Senator Mastriano E-Newsletter

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In this Update:

  • Mastriano Votes in Favor of 2022-23 State Budget
  • The New State Budget: Clearing Hurdles to Jobs and Opportunity
  • Deana’s Law Increases Penalties for Repeat DUIs
  • Funding Available for Projects that Promote PA Farm Products
  • Accessing Local and County Crime and Crash Data
  • How to Conserve Energy and Manage Summer Power Bills
  • Celebrating Parks and Recreational Opportunities

Mastriano Votes in Favor of 2022-23 State Budget

7/8/22 -  Budget Reaction

HARRISBURG – Today, Sen. Doug Mastriano (R-33) voted in favor of a fiscally responsible 2022-2023 General Fund Budget to provide relief for Pennsylvanians, encourage economic development, and invest in the safety and prosperity of the Commonwealth’s next generation.

The fiscally sound budget transfers $2.1 Billion to the Commonwealth’s Rainy Day Fund, bringing the balance in the fund to nearly $5 billion. According to independent projections, the FY 2022-23 budget will have an ending balance of $3.6 billion. The budget agreement does not include any tax increases and is structured in a way to ensure there are no tax increases in the years ahead.

Mastriano highlighted the following areas of the budget in expressing support:

Tax Relief and Economic Growth

  • The budget begins a historic reduction in the Corporate Net Income Tax with a 1% rate cut to 8.99% beginning in January 2023, and 0.5% annual reductions thereafter until the rate reaches 4.99% in 2031
  • Provides tax incentives for small businesses to grow and invest in Pennsylvania
  • Creates a Pennsylvania Child Care Tax Credit equal to 30% of the federal credit to support working families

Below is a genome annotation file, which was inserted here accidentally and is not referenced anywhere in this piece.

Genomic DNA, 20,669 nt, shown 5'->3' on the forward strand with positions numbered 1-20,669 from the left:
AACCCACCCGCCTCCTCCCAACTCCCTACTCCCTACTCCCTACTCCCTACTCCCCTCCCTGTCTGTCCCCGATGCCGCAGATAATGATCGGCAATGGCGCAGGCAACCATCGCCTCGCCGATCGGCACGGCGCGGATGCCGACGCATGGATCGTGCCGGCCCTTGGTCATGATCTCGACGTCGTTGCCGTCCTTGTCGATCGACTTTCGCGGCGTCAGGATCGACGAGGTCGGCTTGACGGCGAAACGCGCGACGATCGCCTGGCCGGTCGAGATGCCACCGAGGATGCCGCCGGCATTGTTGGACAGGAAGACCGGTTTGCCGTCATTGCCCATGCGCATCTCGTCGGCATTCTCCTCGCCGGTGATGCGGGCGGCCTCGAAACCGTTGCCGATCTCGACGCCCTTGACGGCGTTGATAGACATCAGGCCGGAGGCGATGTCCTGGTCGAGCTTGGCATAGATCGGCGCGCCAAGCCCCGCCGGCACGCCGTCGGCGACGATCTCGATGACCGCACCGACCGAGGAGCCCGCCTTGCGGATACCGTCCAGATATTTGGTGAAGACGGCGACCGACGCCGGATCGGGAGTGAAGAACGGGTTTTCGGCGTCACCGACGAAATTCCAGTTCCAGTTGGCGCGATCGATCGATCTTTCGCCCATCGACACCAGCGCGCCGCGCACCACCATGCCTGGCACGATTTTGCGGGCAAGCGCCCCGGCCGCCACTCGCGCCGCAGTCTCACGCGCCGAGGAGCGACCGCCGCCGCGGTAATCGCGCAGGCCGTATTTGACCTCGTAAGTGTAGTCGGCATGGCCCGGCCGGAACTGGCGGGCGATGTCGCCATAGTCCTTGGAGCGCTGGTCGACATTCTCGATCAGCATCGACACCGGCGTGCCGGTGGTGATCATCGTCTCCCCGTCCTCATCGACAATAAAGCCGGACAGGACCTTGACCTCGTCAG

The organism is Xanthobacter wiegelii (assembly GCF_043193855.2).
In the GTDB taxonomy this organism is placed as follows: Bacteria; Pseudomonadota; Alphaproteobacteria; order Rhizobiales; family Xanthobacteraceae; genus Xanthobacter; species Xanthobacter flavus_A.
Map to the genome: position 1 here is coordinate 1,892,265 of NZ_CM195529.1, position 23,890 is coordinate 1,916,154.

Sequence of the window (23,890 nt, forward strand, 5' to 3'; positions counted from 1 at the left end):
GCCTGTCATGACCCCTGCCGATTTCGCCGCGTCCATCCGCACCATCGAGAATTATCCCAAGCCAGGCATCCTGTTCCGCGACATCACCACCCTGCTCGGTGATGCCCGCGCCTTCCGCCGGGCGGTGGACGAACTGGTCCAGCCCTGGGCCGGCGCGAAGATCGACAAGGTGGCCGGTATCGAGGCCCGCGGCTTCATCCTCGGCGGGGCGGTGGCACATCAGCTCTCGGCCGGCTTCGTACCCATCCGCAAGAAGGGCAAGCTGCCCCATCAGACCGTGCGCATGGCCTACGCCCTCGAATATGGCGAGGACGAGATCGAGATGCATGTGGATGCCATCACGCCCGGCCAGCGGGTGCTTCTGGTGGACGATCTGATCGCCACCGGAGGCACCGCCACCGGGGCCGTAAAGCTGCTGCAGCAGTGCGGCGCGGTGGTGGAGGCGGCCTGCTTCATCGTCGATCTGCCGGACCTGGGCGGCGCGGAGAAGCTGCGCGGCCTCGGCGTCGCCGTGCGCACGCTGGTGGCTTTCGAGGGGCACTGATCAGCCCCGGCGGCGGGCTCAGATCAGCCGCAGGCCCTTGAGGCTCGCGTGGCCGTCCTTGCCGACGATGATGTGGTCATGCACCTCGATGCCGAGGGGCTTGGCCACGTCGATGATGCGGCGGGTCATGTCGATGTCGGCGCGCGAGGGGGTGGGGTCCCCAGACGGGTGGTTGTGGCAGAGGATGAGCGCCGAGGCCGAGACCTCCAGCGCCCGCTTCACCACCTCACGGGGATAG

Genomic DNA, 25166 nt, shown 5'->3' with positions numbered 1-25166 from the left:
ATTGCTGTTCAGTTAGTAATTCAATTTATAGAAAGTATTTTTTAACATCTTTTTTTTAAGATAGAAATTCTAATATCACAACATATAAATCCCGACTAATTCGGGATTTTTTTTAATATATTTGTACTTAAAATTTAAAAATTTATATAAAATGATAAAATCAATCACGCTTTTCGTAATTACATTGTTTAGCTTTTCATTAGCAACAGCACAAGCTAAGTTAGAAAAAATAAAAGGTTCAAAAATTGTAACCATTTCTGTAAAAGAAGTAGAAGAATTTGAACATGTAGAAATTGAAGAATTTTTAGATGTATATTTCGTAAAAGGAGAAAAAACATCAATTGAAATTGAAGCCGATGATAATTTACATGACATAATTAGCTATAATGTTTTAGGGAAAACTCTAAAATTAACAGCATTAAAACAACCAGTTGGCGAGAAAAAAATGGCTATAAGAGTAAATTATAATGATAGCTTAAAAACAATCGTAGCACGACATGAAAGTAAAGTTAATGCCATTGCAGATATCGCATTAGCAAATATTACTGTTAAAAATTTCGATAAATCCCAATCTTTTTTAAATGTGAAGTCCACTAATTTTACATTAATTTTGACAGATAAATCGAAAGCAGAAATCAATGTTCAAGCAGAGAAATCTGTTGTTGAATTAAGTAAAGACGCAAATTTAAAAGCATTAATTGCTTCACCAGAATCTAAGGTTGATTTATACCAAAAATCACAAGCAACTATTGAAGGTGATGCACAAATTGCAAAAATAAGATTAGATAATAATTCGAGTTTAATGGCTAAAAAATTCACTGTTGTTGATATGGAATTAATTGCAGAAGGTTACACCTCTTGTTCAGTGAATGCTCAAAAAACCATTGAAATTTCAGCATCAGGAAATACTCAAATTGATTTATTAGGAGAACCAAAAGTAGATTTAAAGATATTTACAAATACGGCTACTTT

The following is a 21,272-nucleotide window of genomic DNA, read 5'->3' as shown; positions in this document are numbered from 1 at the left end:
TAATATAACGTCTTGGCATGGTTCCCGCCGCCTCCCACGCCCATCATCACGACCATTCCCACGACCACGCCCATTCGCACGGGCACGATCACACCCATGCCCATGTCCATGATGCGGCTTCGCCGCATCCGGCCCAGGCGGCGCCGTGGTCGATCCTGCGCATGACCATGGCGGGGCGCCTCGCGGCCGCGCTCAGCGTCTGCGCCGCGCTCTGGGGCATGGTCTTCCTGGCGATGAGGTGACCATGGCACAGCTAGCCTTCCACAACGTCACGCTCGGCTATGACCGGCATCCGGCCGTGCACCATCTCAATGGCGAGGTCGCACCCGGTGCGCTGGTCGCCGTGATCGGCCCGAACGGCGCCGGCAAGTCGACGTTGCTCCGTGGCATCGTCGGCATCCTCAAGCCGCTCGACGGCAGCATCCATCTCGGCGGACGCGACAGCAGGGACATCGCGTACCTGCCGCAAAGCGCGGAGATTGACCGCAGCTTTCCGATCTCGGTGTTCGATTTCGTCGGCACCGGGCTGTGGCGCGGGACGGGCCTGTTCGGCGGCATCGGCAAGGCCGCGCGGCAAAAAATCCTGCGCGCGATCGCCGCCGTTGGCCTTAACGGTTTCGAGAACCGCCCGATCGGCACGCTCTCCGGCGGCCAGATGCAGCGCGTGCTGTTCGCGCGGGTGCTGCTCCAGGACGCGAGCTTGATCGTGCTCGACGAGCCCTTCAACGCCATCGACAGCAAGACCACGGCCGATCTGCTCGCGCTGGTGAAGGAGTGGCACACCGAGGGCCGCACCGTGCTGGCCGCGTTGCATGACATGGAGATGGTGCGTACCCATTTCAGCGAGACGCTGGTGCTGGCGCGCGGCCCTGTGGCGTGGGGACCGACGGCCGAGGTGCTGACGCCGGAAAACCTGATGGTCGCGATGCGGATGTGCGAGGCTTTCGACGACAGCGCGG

• 70% enhancement of property tax and rent rebates for seniors

Education and School Choice

  • The budget includes historic increases of $850 million in the Pre-K through K-12 education system:
    • $100 million (8% increase) for special education
    • $100 million through a new General Fund appropriation for school safety and security to address physical safety and security at schools
  • The budget increases the amount of tax credits available for scholarships under the EITC/OSTC programs by $125 million to allow more kids to escape failing schools and obtain scholarships for charter and private school alternatives
  • Removes misguided regulations that would hurt charter school growth

Nursing Homes and Caring for Elderly

  • $150 million to increase staffing levels at nursing homes
  • $250 million for long-term facilities

Supporting Law and Order

  • $260 million for Police Departments to hire officers and combat violent crime
  • 200 Additional Pennsylvania State Troopers to protect communities throughout the state.


  • Expedites the transition of the Pennsylvania State Police to the $500 million annual cap from the Motor License Fund and makes an additional $175 million of funding available for highway and bridge construction
  • This will clear the way to begin work on slashing the gas tax

Support for Farmers and Open Land Preservation

  • 29% increase in funding for agriculture to support our farmers and boost food production
  • Funding for Conservation Districts increases by $6.8 million

Support for Our Veterans

  • 21% increase in funding for our military veterans:
    • 26% increase for veterans homes
    • 14% increase for veterans outreach